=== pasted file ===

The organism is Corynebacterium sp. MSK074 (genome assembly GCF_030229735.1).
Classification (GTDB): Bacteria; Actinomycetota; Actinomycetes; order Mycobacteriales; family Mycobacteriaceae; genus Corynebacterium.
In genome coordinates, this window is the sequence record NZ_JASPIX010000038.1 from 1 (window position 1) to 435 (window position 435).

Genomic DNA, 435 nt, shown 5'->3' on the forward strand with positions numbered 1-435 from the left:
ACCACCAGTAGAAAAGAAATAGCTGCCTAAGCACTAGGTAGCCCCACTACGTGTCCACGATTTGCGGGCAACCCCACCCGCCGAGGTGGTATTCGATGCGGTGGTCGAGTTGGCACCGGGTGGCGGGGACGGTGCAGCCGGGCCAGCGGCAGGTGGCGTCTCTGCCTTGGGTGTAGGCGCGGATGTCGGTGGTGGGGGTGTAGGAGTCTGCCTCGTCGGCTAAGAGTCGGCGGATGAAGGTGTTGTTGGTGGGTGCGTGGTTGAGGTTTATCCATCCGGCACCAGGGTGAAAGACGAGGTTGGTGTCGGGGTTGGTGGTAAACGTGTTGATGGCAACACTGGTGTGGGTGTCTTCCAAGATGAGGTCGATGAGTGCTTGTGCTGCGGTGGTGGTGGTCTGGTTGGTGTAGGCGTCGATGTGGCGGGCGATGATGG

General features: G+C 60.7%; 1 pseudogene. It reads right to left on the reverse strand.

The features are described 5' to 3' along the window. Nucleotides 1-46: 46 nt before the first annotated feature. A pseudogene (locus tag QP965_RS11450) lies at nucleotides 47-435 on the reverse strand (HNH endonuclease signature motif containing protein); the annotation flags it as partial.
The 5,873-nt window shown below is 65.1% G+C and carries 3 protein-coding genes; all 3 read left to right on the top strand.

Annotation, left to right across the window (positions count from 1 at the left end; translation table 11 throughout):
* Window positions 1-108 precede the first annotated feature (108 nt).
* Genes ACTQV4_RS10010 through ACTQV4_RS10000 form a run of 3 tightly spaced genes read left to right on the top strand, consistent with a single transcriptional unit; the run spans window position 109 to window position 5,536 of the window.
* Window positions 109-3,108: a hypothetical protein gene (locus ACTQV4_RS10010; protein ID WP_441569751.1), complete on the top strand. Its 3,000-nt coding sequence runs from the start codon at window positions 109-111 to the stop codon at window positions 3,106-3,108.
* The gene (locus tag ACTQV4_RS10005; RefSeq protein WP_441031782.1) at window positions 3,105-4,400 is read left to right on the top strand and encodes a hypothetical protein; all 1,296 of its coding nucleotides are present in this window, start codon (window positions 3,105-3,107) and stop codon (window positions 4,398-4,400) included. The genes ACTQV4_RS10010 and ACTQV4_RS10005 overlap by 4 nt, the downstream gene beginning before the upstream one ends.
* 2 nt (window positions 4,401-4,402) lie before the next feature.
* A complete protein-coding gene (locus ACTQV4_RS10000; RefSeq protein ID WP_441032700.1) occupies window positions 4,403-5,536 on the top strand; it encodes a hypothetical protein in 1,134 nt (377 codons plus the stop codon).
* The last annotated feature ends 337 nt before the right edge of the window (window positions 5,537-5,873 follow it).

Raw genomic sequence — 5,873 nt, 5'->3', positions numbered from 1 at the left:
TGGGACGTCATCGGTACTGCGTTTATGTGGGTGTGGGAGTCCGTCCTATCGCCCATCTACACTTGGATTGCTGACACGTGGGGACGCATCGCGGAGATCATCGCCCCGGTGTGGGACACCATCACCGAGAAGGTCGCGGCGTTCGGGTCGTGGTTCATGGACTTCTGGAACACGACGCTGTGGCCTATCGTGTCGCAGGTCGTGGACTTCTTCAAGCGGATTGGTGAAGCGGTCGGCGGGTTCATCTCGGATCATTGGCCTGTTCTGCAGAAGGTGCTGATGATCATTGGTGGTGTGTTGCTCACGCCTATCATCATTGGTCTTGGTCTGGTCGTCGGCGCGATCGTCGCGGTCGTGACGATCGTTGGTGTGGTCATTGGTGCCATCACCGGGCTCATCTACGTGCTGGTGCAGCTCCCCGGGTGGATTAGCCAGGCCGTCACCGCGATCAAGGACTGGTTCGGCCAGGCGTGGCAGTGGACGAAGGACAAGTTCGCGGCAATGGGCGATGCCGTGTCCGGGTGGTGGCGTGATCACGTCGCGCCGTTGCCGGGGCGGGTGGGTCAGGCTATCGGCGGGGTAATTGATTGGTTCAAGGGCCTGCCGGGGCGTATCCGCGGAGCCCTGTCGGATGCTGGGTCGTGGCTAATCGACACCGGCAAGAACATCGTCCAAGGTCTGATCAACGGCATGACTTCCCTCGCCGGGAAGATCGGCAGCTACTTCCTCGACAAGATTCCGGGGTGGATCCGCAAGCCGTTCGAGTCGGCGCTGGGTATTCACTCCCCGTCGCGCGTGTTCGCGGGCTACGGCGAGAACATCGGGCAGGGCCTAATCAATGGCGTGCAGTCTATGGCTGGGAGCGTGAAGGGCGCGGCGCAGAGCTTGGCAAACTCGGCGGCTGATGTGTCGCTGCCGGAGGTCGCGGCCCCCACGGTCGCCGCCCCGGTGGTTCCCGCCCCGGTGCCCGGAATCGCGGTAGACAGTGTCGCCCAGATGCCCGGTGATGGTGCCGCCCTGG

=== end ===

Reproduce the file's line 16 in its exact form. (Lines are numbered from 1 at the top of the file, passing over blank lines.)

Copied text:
* The last annotated feature ends 337 nt before the right edge of the window (window positions 5,537-5,873 follow it).